TWST: Pavel, what's your take on the oil side? Is it little brighter?

Mr. Molchanov: Yes, the global oil supply/demand balance is actually more bullish today than six months ago, and a lot of that has to do with the Gulf of Mexico moratorium, which will certainly hinder U.S. oil production not just in 2011 but really for the next several years, as projects keep getting pushed out. Also the declines that have been already happening are continuing in some of the other major oil-producing countries, for example Mexico, U.K., Norway; Russia is barely growing, and that puts a lot of the brunt on OPEC's shoulders to meet whatever global demand growth there is. In 2011 we actually project non-OPEC supply coming down and, on the other hand, we're projecting global demand up 1.5%, which is 1.2 million barrels a day. Where is that incremental demand going to come from? It will have to come from the 12 OPEC members, mainly Saudi Arabia, which is pretty much the only country left that has significant spare production capacity. By definition, as OPEC uses up some of its spare capacity to meet demand, that tightens up the global oil market balance, which is certainly positive for prices.

TWST: At whole prices? Or do you actually expect them to go up from this kind of mid-70s level?

Mr. Molchanov: We expect prices to go up in the course of 2011, subject to demand remaining at relatively decent levels. We're not overly bullish on demand because of the macroeconomic uncertainty that all of us are obviously observing right now, but if demand is up 1.5% in 2011, which is less than what it's up this year, then prices should be getting into the mid-to high 80s by the end of next year.

TWST: Phil, what's your take on pricing as we look forward in this space?

Mr. Weiss: I think it's fairly similar for the rest of this year. I think we've been in this mid-60s to mid-80s range for quite some time, and we expect that to continue but maybe a little bit more towards the low end of that range for the rest this year into next year. The macro environment is certainly weighing down demand, and we see that improving somewhat as 2011 progresses probably more so in the second half of the year. So where we start to see more improvement in oil prices and get back up towards the higher end of that range, and maybe even a little above it, is in the second half of 2011, when the economic backdrop hopefully starts to improve and then some of that excess supply that we have in the systems starts to come out.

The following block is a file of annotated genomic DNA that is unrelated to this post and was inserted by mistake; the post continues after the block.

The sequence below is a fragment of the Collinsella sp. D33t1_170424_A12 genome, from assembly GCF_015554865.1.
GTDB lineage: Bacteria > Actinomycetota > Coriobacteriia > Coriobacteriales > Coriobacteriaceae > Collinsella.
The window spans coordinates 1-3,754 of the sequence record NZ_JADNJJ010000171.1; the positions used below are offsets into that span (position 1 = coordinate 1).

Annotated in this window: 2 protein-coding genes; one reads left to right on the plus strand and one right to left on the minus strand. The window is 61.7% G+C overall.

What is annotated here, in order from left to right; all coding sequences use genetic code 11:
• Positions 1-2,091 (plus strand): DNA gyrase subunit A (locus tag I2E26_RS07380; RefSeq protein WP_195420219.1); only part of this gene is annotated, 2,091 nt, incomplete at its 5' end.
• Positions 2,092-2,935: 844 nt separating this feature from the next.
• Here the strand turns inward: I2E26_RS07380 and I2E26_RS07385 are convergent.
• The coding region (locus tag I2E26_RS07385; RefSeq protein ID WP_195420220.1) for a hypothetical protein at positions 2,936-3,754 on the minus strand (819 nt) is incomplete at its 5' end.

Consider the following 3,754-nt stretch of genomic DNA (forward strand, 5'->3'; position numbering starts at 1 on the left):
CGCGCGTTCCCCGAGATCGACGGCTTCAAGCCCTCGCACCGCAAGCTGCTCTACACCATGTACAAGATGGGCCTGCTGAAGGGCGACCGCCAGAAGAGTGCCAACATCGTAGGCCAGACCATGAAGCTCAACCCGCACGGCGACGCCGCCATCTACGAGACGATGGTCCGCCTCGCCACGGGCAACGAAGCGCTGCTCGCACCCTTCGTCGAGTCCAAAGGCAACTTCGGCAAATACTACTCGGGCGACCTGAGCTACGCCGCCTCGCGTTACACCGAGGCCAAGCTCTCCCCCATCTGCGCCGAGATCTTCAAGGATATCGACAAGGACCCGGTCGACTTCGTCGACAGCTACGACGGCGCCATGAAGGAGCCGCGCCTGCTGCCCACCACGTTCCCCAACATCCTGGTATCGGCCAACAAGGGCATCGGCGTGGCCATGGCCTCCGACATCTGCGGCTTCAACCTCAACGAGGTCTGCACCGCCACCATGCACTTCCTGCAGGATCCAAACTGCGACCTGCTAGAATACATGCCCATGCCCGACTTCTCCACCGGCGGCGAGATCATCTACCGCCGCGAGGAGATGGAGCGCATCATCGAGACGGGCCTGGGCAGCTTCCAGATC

TWST: As you look at the oil side, are the prospects still bright in the U.S. as companies move into some of these unconventional plays you touched on?

Mr. Weiss: I think that they are. Some of those plays are pretty promising. The first ones I think of are the Bakken, the Eagle Ford and the Niobrara, and I think the prospects for those are pretty good, especially, like I said, as we apply some of these unconventional techniques to those plays. Another play that I think is really interesting is the one that Occidental (OXY) has out in California, in Kern County, where I think that there is really good potential and the company has been pretty conservative in terms of what they talked about in terms of possible resource potential. So I do think that we have some positives onshore for oil in the U.S., yes.

TWST: Pavel, where do you see the opportunities over the next year or two? Are they domestic, international?

Mr. Molchanov: I certainly agree with the comments about the Bakken, Eagle Ford, and the Niobrara; those are some of the few oily unconventional plays in the United States. The vast majority of U.S. resource plays are gassy, and that's why we have the gas glut that we do. I would add that there are some interesting overseas opportunities in what we call frontier exploration areas. By frontier exploration, what we mean is oil exploration in countries that today do not produce any oil or produce it in de minimis quantities. We've seen in the last one to two years a lot of the larger E&P companies as well as the integrateds coming into frontier exploration plays because those are some of the few areas that can truly move the needle for their resource base.